Like many film buffs, I am often surprised when a film director wins the "Best Director" award at the Oscars or some other ceremony and yet the film itself is denied "Best Picture". Re-watching "Brief Encounter" recently helped me to understand how such a thing might be possible. There is no doubt that it is a superbly directed film and that David Lean's "Best Director" Oscar nomination was well-deserved. Nevertheless, I have never been convinced by the arguments of those who would claim the film as a great classic of the British cinema.
This was Lean's fourth film, and like his first three ("In Which We Serve", "This Happy Breed" and "Blithe Spirit") was based upon a work by Noël Coward, who adapted the screenplay from his one-act play "Still Life". It tells the story of the relationship (the "brief encounter" of the title) between Laura Jesson, a middle-class housewife, and Alec Harvey, a doctor. The two meet at a railway station while she is returning from a shopping excursion to a nearby town, and arrange to meet again. They quickly become friends and then fall in love. Although their relationship is never consummated (the censors were insistent on this point), they come to care deeply for one another and make plans for a life together. Both, however, are married with two children, and although divorce was legally possible in the Britain of the forties, it was very much frowned upon by social convention. The story is narrated by Laura in the first person, imagining that she is confessing her affair to her husband Fred.
Many people assume that the action takes place in Home Counties suburbia, and certainly the accents (either Received Pronunciation or Cockney) are suggestive of south-east England. Only one character, a policeman who appears briefly, has a northern accent. Other factors, however, do suggest a northern location, notably Alec's reference to coal mines in the vicinity, the initials LMS (London, Midland and Scottish Railway) on the railway carriages and the rugged scenery in the countryside scenes. Finally, the matter is settled when we see references to cities such as Leeds, Bradford and Lancaster on the destination boards on the station platform. (These scenes were actually shot at Carnforth station in Lancashire).
The whole of Coward's play is set in the station refreshment room. Although Lean does open the film up by introducing other settings, such as Laura's home or a cinema, many of the key scenes still take place at the station, and it is in these scenes that Lean shows his gifts as a director to their best advantage. The black-and-white photography of the steam trains is particularly striking and takes on a symbolic quality; constantly in motion, rapidly arriving and departing, they seem to stand for the rapidity of change in human affairs, and in particular the rapidity with which the romance of Laura and Alec develops and then come to an end. These scenes have become even more evocative ever since the steam locomotive ceased to be an everyday means of transport and became a potent symbol of nostalgia.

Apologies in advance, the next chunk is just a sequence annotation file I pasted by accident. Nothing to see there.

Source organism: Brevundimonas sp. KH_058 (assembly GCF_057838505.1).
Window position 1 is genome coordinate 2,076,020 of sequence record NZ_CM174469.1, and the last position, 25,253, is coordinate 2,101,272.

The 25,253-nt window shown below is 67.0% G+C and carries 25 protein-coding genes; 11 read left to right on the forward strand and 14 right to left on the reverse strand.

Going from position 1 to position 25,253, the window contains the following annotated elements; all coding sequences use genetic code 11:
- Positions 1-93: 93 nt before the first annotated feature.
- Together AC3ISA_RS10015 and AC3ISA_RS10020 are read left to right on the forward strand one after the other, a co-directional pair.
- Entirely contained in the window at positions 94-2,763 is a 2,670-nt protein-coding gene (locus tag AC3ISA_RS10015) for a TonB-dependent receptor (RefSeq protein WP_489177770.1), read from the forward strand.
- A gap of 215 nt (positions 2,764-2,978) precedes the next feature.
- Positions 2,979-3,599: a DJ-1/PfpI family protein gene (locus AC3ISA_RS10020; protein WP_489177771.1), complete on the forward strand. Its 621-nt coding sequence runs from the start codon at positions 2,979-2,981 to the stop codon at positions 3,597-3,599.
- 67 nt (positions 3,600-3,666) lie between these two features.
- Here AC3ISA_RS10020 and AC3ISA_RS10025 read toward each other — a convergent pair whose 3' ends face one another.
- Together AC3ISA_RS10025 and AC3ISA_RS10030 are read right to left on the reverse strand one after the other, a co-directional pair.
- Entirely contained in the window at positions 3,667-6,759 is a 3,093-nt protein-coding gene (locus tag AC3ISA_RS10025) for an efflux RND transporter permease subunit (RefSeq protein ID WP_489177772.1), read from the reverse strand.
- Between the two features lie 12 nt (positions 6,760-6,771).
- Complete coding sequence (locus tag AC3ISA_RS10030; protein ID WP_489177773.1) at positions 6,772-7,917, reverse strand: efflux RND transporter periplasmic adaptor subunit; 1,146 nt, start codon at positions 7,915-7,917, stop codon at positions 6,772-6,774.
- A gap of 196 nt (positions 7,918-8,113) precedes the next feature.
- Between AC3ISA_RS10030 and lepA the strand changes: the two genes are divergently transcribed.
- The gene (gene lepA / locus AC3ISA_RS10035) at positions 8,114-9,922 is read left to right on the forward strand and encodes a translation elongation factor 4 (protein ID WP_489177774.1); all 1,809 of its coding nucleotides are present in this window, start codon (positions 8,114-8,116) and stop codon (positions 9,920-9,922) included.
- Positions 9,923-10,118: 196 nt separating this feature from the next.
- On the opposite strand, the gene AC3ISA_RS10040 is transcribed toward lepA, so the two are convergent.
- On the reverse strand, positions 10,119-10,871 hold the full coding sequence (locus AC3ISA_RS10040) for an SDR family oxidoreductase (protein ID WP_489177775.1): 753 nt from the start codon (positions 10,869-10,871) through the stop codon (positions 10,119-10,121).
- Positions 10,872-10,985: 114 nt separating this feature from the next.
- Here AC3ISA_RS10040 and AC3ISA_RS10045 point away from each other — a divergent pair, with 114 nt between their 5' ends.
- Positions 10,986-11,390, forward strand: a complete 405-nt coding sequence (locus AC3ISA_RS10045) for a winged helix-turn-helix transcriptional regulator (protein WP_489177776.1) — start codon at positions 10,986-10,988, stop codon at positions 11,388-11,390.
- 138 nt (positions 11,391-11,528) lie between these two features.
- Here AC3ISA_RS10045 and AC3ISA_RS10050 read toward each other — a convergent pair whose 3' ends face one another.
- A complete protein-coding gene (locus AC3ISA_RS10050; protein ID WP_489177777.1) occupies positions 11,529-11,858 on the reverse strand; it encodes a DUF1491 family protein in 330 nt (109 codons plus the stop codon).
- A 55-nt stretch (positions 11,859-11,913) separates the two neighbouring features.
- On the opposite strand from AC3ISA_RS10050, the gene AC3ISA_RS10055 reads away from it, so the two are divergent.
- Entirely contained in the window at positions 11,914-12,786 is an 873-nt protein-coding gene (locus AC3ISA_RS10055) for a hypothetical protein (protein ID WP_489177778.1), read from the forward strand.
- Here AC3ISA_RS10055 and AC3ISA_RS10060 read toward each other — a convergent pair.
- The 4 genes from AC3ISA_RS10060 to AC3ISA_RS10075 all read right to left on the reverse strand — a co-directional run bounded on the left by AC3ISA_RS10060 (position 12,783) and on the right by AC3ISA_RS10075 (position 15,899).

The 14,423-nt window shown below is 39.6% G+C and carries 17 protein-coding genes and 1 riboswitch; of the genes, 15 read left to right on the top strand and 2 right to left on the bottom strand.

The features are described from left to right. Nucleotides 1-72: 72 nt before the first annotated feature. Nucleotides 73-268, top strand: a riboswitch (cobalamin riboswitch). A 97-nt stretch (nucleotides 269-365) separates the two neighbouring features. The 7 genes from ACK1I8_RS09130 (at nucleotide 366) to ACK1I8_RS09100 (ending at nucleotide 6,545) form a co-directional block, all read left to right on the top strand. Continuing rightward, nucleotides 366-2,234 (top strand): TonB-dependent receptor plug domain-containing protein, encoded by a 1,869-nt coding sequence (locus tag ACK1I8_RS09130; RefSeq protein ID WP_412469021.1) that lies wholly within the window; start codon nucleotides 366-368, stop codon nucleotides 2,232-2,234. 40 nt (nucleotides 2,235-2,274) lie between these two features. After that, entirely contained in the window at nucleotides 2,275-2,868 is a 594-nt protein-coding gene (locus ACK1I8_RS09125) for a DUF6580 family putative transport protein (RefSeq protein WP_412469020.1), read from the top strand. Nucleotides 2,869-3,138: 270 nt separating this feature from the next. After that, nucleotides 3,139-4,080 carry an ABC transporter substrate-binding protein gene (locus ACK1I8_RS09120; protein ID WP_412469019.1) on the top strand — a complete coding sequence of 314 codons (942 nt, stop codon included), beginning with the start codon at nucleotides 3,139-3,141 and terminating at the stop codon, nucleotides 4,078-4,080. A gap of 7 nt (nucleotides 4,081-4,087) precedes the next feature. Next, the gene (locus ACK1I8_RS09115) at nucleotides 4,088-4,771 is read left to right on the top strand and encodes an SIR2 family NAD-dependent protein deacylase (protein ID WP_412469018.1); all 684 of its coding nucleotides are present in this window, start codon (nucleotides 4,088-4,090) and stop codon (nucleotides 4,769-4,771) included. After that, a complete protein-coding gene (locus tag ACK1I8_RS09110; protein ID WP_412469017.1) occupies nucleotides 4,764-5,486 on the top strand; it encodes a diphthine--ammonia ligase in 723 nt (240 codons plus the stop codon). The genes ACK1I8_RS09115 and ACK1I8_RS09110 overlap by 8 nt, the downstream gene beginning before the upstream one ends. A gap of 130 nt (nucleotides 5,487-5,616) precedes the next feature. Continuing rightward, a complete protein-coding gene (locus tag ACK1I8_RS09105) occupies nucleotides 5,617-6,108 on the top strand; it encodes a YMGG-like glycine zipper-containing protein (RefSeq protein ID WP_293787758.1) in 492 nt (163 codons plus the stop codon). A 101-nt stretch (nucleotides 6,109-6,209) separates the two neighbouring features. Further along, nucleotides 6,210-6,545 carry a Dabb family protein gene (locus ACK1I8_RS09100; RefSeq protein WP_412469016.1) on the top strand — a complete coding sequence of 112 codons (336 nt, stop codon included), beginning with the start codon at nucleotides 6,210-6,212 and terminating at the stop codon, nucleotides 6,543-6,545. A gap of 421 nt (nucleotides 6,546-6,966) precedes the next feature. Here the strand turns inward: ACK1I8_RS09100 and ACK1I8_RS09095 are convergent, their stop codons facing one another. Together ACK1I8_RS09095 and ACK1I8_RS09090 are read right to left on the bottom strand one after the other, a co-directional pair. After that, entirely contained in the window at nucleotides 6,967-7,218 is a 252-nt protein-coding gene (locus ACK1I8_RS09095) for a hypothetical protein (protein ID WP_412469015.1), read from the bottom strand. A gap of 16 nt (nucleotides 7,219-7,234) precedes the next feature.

"Brief Encounter " may have been beautifully photographed, but I was less enthusiastic about either the writing or the acting, both of which are characterised by a deadening emotional reticence which does not sit well with either Lean's dramatic direction or the use on the soundtrack of that supremely romantic piece of music, Sergei Rachmaninoff's Piano Concerto No. 2. This is supposed to be the story of an all-consuming, albeit unconsummated, passion, but one would not think so to judge from Coward's script. Coward's greatest gift as a writer was his mordant wit, which he could put to good use in his comedies, but his attempts to write serious drama could often seem artificial and mannered, the sort of drawing-room theatre which in the next decade was to be so angrily rejected by the Angry Young Men.
Nor would one think so from the well-mannered gentility with which Celia Johnson and Trevor Howard mouth their lines. For all their talk of love and desire, I was never convinced that either of them really felt the emotions they were talking about. Even during her lifetime Johnson was regarded as something of a national treasure by an older generation of film-lovers, but I always found her cut-glass accent grating, an early case of Irritating Vowel Syndrome. In this film she sounds more like an aristocrat than any Lancashire housewife (or even London housewife) I have ever heard.
We never see Mrs Harvey, so never learn why Alec was dissatisfied with his existing marriage, but in Laura's case we are supposed to infer that she finds Fred dull, although he is caring and affectionate. Unfortunately, Alec, although idealistic, does not come across as being any more exciting than Cyril Raymond's Fred. Trevor Howard never suggests that if Laura were to leave her husband for him she would be doing any more than exchanging one stolid bourgeois suburbanite for another. (It does not help that, although Howard was only 32 at the time, he looked considerably older). Howard was to give some great performances in films like "The Third Man", but this is not one of them.
One criticism made of the film is that it is "dated", by which is normally meant that attitudes towards sex have changed since the forties. It is certainly true that divorce does not carry the stigma that it did seventy years ago, but there is still a widely held view that adultery is immoral and many modern viewers will still sympathise with Laura and Alec's decision to put their families and their marriages before their love for one another. The problem is that neither Coward, Johnson nor Howard are able to persuade us that this decision really involved any great sacrifice. Lean does his best, but steam trains and Rachmaninoff can only take you so far. 7/10
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